Essay: Aristotle's Views on ImitationAristotle’s Views on Imitation
Aristotle had refuted Plato’s conception of imitation. Plato thought imitation to be a deviation from truth. Aristotle thought imitation to be the re-creation of something better than reality. Aristotle in Poetic says:
“Epic poetry and Tragedy, as also Comedy, Dithyrambic poetry, and most flute-playing and lyre-playing are all, viewed as a whole, modes of imitation.”
Aristotle does not bring all the types of art. He speaks only of Epic poetry, Tragedy, Comedy, Dithyrambic poetry and Music. Aristotle has equated poetry with music, while Plato has equated poetry with painting. Aristotle in his opinion said that Poetry and Music have a deeper significance than painting, which is concerned with what has actually happened and with what may happen; not as in Painting which cannot go deep into reality, it is always on the surface. That’s why Aristotle clinches the issue: “From what we have said it will be seen that the poet’s function is to describe, not the thing that has happened, but a kind of thing which might happen, i.e. what is possible as being probable or necessary.”
Poetry, therefore, is the better form of art. It deals with eternal varieties, and not mere facts. It deals with the permanent human thoughts, feelings and action – the eternal passion, the eternal pain. The poet should imitate men who are better than they are in actual life. A poet is not an imitator. He is a maker. The term ‘imitation’ is to be taken in the sense of creation making. It should be remember that the poet, who is maker, does not make anything in material terms. It has no substantial existence. Yet something has been made. Such a making is not perceptible; and it can only be realised.
“Hence Poetry is something more philosophic and of graver import than history, since its statement are of the nature of universal, whereas those of history are singulars. By a universal statement I mean one as to what such and such a kind of man will probably or necessarily say or do – which is the aim of poetry.....by a singular statement one as to what, say, Alcibiades did or had done to him.”
The passage above tells us that a poet deals with human thought and passions as they always are. The poet has, no doubt, observed human beings very closely. The poet is not concerned with the passions and action of a particular man. ‘Imitation’, therefore, has a deeper significance for Aristotle.
Aristotle says that a poet deals with the essence. He is not concerned with man’s passing moods of feeling or the transient emotions. Human life is the original of all art, and poetry is no exception. Human life – its mental processes, its spiritual movement, its outward acts issuing from deeper sources; in a word, all that constitutes the inward and essential activity of the soul is what a poet is concerned with.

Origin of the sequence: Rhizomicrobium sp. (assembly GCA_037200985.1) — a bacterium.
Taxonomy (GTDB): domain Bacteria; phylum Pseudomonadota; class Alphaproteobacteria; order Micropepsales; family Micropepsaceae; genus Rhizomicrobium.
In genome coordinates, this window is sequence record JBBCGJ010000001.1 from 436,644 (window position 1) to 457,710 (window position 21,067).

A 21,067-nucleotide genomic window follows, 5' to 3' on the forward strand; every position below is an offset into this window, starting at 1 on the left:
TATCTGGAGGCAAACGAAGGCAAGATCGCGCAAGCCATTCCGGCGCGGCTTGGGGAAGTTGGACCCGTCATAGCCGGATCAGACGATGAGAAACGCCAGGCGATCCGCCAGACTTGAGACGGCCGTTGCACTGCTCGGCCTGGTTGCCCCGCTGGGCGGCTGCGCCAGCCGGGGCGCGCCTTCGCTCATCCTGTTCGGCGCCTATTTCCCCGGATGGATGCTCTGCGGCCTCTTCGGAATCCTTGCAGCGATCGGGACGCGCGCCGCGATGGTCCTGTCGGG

Poetry becomes the idealised representation of life. It is interesting to note that Hegel, centuries later, said that art is the sensuous representation of the ideal. Imaginative sensibility and idealisation are the constituents of imitation. It may sound paradoxical, that a poet has to be subjective. Aristotle, the father of classical criticism, the doughty champion of objectivity, unconsciously perhaps justified subjectivity. The empirical world – the world of experience, is thus transmuted into an ideal world. Aristotle has nowhere used the term ‘Imagination’.
God has created man and natural phenomena. The poet has re-created them. The poet re-creates the universal element in human life. Art deals with the permanent and essential elements of the original. It may be noted that the real and the ideal are not opposed to each other. The poet with his creative vision can reproduce or re-create an ideal world. ‘Imitation’ is not a copy of the original. It is a creative act, and nature is an artist. She has many contradictions in her creation. She creates beauty as well as ugliness. The poet is nature’s rival, and he outshines her, he creates things not as they are, but as they ought to be. The conclusion is irresistible that a poet does not beguile us with the deceptive shows and illusions of life. He is a creator – a greater creator than nature herself.